“Leviathan (Leviathan #1)” by Scott Westerfeld
Genre: Young Adult Fiction, Science Fiction, Historical Fiction
Summary from Goodreads:
It is the cusp of World War I. The Austro-Hungarians and Germans have their Clankers, steam-driven iron machines loaded with guns and ammunition. The British Darwinists employ genetically fabricated animals as their weaponry. Their Leviathan is a whale airship, and the most masterful beast in the British fleet.
Aleksandar Ferdinand, a Clanker, and Deryn Sharp, a Darwinist, are on opposite sides of the war. But their paths cross in the most unexpected way, taking them both aboard the Leviathan on a fantastical, around-the-world adventure….One that will change both their lives forever.
Even though I’ve heard really good things about the Leviathan series from many people, I was still a bit hesitant to read the book. It’s just really out there for me. I don’t dabble too much with science fiction with military elements. They always seem to get too bogged down in details for me. Leviathan wasn’t too bad for me. The very, very basic background story is taken pretty much from history so I knew what was going on in that area. The alternate part of history wasn’t featured too much except in passing references and being able to see the result of the actions (the beasties and the clanker machines). Even though I would probably be in way over my head, I would have liked to hear more about the hows and the whys of the beasties and clankers.
I really liked getting to see a guy and a girl working equally with each other. Yes, no one knows that Deryn is a girl but that’s fine. I don’t know why it’s so hard to have a guy and a girl to be equals with no romantic tension. Towards the end of the book it started to seem like Deryn may have been developing feelings for Alek but it wasn’t overwhelming.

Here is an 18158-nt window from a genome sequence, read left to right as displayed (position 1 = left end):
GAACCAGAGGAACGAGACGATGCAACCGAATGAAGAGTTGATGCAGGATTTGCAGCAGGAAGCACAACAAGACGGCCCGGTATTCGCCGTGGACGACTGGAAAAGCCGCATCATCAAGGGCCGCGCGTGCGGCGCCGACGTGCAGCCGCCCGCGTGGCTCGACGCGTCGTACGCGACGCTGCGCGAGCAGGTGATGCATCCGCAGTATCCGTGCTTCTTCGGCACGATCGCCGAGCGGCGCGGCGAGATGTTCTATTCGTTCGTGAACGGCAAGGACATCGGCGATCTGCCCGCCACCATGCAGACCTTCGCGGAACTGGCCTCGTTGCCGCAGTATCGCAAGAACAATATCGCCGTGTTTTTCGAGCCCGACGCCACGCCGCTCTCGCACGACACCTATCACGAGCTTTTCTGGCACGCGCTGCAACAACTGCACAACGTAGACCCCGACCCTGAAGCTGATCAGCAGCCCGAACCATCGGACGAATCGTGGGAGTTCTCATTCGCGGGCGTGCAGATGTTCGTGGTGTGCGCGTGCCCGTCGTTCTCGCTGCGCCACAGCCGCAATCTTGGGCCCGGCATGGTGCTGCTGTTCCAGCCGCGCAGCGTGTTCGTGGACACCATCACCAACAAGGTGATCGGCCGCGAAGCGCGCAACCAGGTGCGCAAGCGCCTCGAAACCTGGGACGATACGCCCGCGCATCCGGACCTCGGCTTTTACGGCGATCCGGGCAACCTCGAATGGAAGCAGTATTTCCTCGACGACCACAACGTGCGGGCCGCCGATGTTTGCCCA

Deryn was awesome. I liked how it didn’t feel like she was just playing pretend. She worked just as hard as any guy on board. Being a girl didn’t stop her from achieving her dream. She just had to be smart enough to figure out how exactly to achieve that dream.
I know that Westerfeld needed to build up back story and develop Alek and Deryn’s character but I didn’t enjoy the fact that it took half the book for them to meet. As a result, the first half of the book was slow going. Sure it was interesting but not neglecting-everything-I-have-to-do interesting.
Hooray for awesome illustrations! I have a terrible time imagining how things look based off descriptions in books. I don’t think I could have possibly imagined how all the beasties and clankers would have looked if not for the illustrations.
The bottom line? This was an interesting book. A great first step for people wanting to try alternate history or steampunk. I’ll probably pick up book two at some point!
This was read as part of Book Hoarders Anonymous.